The Sermons We Need To Hear
G.K. Chesterton once wrote, ‘It is easy to be a madman: it is easy to be a heretic. It is always easy to let the age have its head; the difficult thing is to keep one's own.’ He is saying that the principle of entropy applies just as much to our thinking as it does in chemistry and physics. The path of least resistance, the natural outcome is drift.
Paul says in Romans 12:2, ‘Do not be conformed to this age, but be transformed by the renewing of your mind, so that you may discern what is the good, pleasing, and perfect will of God.’ Paul is saying here that unless we intentionally go after the renewing of our minds, we will slowly but surely be conformed to the way the world thinks. As Chesterton says, it’s easy to think that way, the difficult thing is to keep your head when everyone else is losing theirs.
And so, in the midst of all the times we say that ‘church is to be enjoyed, not endured,’ there must also be times when church has to be endured and not enjoyed. Why? Because renewing minds means challenging thinking, attitudes and established patterns of belief. Transformation is a painful process when it means dying to old ways of thinking and living. It means confrontation, correction, even rebuke. And if we never get to these things, we never grow.
In 2 Timothy 4:2, Paul commands the young pastor Timothy, ‘Proclaim the message; persist in it whether convenient or not; rebuke, correct, and encourage with great patience and teaching.’ If you only ever walk out of church not rebuked and not encouraged, there’s something wrong. But if we only ever walk out of church encouraged but rebuked, there is something equally amiss. We need all of it. Why?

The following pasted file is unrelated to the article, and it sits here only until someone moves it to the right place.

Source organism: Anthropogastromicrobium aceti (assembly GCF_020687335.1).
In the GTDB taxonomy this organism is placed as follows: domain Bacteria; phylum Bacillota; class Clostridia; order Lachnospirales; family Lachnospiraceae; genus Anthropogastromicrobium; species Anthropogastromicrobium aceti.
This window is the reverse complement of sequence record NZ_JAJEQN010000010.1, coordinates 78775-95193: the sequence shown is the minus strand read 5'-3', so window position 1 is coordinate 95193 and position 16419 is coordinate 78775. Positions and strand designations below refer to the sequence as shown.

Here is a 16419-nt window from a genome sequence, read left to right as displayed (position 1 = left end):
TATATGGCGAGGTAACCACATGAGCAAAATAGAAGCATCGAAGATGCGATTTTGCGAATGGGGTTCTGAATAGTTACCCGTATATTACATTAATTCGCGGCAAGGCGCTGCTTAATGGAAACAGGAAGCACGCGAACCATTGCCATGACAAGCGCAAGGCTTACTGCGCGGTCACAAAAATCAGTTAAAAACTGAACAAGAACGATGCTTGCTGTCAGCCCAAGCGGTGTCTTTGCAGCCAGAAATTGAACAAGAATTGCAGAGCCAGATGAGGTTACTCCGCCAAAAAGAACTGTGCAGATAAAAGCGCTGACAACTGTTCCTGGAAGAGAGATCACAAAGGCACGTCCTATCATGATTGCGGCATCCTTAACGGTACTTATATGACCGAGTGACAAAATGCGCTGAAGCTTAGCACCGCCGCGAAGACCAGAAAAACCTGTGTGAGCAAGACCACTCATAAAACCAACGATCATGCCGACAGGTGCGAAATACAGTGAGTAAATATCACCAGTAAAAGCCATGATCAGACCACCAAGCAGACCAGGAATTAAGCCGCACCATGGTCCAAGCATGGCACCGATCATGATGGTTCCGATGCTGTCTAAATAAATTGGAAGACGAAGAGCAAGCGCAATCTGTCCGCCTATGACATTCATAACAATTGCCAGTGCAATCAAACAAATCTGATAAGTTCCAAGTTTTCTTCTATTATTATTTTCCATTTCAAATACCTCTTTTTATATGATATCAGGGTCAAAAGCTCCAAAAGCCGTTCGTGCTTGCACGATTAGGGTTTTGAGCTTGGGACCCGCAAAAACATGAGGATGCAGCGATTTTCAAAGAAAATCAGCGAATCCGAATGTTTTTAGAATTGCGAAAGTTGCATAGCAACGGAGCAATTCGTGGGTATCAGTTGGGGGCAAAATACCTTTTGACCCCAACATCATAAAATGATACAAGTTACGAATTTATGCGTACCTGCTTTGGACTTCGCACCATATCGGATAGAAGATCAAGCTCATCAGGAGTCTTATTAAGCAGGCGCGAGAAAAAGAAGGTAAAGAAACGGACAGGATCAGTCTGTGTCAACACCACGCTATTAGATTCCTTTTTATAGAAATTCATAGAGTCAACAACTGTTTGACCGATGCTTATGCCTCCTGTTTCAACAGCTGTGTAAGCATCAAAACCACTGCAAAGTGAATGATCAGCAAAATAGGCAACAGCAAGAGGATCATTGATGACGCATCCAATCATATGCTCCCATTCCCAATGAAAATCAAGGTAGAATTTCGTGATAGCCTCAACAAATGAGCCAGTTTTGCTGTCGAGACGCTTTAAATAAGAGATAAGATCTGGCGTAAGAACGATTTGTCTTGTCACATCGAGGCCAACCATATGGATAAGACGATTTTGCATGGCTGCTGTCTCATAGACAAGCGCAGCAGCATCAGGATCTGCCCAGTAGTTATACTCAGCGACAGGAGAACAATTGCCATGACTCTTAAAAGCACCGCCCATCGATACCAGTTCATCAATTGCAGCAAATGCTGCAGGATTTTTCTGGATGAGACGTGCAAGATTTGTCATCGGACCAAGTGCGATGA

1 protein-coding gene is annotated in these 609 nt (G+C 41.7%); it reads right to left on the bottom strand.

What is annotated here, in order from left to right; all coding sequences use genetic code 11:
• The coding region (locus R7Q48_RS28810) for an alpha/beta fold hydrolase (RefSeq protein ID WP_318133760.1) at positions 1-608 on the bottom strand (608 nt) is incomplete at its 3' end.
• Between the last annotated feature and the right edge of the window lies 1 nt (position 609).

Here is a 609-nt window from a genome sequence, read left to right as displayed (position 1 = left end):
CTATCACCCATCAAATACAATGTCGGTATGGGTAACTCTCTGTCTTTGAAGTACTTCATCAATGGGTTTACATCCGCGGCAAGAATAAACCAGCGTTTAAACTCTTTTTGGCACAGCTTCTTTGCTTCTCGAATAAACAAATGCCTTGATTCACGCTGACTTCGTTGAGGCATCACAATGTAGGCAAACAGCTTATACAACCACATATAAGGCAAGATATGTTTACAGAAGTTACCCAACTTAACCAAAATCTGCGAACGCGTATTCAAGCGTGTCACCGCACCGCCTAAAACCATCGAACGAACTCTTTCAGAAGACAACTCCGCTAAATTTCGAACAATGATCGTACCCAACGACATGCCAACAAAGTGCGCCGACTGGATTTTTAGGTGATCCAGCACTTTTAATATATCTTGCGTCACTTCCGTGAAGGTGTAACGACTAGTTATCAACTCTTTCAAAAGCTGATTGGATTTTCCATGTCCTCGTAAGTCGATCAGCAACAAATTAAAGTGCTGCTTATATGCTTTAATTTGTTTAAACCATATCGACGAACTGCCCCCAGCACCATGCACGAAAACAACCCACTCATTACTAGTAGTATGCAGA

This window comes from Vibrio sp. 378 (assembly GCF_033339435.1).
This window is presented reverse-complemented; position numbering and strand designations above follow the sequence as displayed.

Paul goes on to say in verses 3-4, ‘For the time will come when they will not tolerate sound doctrine, but according to their own desires, will multiply teachers for themselves because they have an itch to hear something new. They will turn away from hearing the truth and will turn aside to myths.’ In other words, people will measure the success or efficacy of a sermon or church service based on how spiritually entertained it left them. This leads to missing the truth, turning to myths and effectively living a lie. Jesus says that it’s the truth that sets us free. So let’s determine that the measure of success in a service or sermon is not just in how it made us feel, but if it was transformative. You may have been a Christian for 20 minutes or 20 years, I can guarantee that none of us have attained such a level of maturity and holiness that we never need a correcting word, challenge or rebuke. So let’s be ready to receive it all: the encouragement, the comforting word, but also the timely truth, in the sermons we need (but don’t always want!) to hear.